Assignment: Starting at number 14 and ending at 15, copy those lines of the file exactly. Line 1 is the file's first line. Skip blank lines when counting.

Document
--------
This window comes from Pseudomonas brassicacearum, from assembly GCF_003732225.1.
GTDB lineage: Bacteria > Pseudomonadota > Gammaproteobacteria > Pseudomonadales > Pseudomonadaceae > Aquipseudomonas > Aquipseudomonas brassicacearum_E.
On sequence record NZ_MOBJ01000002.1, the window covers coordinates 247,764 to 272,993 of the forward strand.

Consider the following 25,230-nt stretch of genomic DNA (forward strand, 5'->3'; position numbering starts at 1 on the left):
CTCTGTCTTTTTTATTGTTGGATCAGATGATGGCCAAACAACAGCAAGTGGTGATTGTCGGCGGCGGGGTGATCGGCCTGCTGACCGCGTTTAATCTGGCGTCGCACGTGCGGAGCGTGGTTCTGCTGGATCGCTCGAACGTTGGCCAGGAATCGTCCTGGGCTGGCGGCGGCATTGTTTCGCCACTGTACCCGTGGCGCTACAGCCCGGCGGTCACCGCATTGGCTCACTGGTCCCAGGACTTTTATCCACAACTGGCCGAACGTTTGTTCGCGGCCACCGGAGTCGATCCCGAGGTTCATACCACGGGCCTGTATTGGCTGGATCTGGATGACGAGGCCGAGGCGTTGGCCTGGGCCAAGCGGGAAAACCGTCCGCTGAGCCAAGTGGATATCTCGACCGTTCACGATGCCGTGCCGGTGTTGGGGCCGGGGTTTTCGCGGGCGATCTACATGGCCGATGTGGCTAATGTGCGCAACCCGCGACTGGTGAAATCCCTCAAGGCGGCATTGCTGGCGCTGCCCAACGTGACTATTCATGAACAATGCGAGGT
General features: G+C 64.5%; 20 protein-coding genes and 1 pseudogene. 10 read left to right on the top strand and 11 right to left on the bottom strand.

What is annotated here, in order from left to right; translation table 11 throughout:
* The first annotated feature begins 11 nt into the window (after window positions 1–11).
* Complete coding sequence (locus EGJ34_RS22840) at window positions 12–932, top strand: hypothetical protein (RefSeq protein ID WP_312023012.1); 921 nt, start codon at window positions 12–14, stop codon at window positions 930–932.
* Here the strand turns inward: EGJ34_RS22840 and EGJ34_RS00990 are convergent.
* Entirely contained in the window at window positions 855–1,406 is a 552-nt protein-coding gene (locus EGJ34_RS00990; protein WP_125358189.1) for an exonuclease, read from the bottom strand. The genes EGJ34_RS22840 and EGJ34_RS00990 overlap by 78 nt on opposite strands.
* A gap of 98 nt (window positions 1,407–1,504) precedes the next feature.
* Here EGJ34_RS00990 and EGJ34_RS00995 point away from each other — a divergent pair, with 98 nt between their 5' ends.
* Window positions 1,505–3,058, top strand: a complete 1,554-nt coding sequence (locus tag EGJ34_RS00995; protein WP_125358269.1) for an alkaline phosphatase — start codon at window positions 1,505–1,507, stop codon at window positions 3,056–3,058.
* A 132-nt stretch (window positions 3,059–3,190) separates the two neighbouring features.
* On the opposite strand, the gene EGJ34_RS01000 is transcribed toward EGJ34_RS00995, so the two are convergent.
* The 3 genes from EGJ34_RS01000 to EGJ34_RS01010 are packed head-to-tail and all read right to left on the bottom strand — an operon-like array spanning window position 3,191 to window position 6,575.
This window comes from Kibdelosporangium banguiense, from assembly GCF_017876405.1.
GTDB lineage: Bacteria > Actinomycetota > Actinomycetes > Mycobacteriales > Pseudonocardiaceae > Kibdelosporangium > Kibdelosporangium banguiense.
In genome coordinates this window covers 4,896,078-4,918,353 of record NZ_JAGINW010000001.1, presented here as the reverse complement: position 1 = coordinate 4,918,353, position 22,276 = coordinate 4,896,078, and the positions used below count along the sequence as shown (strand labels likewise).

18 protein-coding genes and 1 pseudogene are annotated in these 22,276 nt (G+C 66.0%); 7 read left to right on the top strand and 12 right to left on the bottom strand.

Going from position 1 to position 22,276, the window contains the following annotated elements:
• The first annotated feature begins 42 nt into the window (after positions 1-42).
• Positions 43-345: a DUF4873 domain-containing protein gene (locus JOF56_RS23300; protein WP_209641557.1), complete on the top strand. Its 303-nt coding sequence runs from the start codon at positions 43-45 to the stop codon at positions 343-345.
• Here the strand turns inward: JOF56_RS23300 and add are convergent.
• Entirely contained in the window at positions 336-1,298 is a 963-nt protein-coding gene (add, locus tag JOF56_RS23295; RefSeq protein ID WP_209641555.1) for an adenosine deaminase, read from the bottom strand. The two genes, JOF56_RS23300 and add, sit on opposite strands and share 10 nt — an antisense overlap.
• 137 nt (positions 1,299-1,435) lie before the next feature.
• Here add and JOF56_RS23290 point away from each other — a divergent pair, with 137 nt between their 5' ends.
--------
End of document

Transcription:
* Window positions 1,505–3,058, top strand: a complete 1,554-nt coding sequence (locus tag EGJ34_RS00995; protein WP_125358269.1) for an alkaline phosphatase — start codon at window positions 1,505–1,507, stop codon at window positions 3,056–3,058.
* A 132-nt stretch (window positions 3,059–3,190) separates the two neighbouring features.